GeriGündem Europe leaders agree on a bank rescue plan to fight crisis
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Europe leaders agree on a bank rescue plan to fight crisis

Europe leaders agree on a bank rescue plan to fight crisis
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European leaders agreed Sunday on a coordinated rescue plan to guarantee interbank lending, inject cash into the banking sector and take other measures to beat back the crisis caused by the global financial meltdown.

European leaders meeting in Paris said their line of attack would help halt the chaos that has frozen credit markets, the lifeblood of the financial system, redrawn the world's financial industry and threatened a global recession.


"I believe that we will see over the coming few days worldwide action that will make people see that confidence in the banking system can be restored," British Prime Minister Gordon Brown told reporters.


In Washington, the United States worked on ways to buy stakes in struggling banks and other financial firms, something unthinkable until recently for the world's largest economy.



Markets gave an initial cheer to the moves to check the slump, with U.S. stock index futures rising more than 3 percent on Sunday evening, a sign the market could open up on Monday.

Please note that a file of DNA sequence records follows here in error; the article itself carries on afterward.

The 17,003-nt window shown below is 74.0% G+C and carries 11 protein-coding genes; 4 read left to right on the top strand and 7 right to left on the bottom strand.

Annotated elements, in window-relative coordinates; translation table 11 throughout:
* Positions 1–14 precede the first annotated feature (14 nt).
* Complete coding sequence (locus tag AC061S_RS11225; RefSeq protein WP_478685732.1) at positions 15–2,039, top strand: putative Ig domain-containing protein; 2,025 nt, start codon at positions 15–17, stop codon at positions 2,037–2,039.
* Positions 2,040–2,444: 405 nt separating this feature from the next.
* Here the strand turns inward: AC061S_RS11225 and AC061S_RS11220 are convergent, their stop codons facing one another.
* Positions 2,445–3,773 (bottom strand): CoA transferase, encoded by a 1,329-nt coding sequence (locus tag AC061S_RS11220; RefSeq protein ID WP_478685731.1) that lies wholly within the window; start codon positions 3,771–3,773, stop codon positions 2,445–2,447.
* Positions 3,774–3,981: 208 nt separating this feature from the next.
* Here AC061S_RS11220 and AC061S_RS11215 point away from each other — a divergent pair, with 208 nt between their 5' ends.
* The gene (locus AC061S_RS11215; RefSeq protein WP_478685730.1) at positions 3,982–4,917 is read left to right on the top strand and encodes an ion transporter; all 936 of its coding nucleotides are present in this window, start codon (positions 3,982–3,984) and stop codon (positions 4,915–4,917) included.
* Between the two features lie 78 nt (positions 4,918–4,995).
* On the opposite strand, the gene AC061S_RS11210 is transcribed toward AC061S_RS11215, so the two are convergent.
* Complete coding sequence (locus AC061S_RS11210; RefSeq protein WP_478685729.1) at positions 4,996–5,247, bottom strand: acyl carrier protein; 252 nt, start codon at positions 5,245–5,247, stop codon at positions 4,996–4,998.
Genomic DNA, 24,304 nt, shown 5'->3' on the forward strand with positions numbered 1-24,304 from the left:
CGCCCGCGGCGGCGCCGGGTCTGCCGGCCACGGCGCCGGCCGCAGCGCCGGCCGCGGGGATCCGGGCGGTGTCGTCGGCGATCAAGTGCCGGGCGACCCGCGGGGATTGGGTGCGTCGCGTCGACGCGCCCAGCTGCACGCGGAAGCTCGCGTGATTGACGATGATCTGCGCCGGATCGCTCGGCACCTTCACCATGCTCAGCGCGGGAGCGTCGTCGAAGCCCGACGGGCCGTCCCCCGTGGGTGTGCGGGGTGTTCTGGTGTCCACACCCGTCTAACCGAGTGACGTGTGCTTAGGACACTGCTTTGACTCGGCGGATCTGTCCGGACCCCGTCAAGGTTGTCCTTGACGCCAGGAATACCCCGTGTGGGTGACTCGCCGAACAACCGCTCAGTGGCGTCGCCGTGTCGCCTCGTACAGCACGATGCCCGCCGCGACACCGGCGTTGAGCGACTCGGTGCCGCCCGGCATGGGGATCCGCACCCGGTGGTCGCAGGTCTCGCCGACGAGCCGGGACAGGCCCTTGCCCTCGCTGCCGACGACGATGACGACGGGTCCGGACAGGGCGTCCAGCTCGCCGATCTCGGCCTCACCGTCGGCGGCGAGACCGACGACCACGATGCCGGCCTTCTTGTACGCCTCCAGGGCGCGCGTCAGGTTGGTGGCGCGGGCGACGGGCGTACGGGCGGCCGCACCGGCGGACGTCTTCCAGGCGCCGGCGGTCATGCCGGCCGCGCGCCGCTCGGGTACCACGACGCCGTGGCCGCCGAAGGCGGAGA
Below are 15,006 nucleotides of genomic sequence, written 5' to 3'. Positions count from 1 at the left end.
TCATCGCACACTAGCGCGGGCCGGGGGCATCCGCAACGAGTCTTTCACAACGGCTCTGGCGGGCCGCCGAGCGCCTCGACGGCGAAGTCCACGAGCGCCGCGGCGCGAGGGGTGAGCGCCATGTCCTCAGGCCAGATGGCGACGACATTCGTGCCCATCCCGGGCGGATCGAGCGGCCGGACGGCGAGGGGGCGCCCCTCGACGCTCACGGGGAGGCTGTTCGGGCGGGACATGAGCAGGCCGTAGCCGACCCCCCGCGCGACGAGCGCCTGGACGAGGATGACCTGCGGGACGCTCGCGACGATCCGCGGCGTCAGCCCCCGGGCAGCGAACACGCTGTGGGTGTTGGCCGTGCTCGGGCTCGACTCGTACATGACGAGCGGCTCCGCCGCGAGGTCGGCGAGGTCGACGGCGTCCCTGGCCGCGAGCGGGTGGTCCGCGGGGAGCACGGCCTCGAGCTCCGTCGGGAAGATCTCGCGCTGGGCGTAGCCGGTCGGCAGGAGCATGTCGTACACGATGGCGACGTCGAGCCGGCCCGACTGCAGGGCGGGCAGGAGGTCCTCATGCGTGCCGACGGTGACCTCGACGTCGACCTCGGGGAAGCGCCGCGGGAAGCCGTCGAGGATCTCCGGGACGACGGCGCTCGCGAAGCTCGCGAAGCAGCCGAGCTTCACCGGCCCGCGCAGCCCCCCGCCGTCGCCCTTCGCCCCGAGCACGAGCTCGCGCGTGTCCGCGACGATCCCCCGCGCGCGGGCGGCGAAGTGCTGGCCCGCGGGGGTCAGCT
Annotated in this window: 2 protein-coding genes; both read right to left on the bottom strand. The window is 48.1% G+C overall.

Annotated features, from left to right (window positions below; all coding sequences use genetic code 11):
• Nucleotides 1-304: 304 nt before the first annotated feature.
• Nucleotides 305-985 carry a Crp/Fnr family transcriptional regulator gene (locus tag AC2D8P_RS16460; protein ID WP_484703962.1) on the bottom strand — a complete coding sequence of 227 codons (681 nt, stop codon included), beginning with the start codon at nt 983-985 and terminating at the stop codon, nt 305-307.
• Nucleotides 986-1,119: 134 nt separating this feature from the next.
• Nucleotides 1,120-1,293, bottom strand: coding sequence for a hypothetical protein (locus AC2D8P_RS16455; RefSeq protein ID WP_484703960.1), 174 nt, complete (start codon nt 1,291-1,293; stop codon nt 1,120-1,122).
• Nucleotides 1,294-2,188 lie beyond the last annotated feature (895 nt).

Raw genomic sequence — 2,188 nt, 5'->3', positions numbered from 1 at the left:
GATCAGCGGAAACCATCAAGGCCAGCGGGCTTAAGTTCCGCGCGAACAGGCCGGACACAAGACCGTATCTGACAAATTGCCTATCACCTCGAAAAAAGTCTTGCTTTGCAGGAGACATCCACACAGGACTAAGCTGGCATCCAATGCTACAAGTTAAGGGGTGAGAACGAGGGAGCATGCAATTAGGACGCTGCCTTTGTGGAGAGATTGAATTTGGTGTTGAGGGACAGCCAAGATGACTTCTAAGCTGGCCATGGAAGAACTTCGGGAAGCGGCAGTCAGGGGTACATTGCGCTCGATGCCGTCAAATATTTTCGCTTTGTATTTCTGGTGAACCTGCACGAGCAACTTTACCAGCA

New Zealand's dollar was stronger. German stocks rose 5 percent in off-exchange trading with big jumps in bank stocks.


"They're stepping up to the plate with all their fire power. It is literally a financial, economic call to arms," Peter Kenny told Reuters.


"It is not going to be overnight but it is going to help a lot. It is going to take the edge of panic off market psychology," he said.


The plan backed by prime ministers and presidents from the 15 countries that share the euro currency included state guarantees for new medium-term bank debt and state injections of capital into banks, adding to help from the ECB to unfreeze commercial paper markets, which would provide companies with vital access to funding and help stave off an economic slump.


"The steps taken in Europe are very positive. European governments in the last 72 hours got religion and realized they have a serious problem to address," billionaire investor George Soros told reporters.



Details of how governments would buy stakes in banks are due to emerge during the week, starting with France, Germany and Italy on Monday.


"This is not a gift to banks but to help them function," French President Nicolas Sarkozy said, mindful of the public opinion backlash in the United States when Washington pushed through a $700 billion taxpayer-funded rescue plan for U.S. banks stuck with unsellable debt tied to the housing slump.

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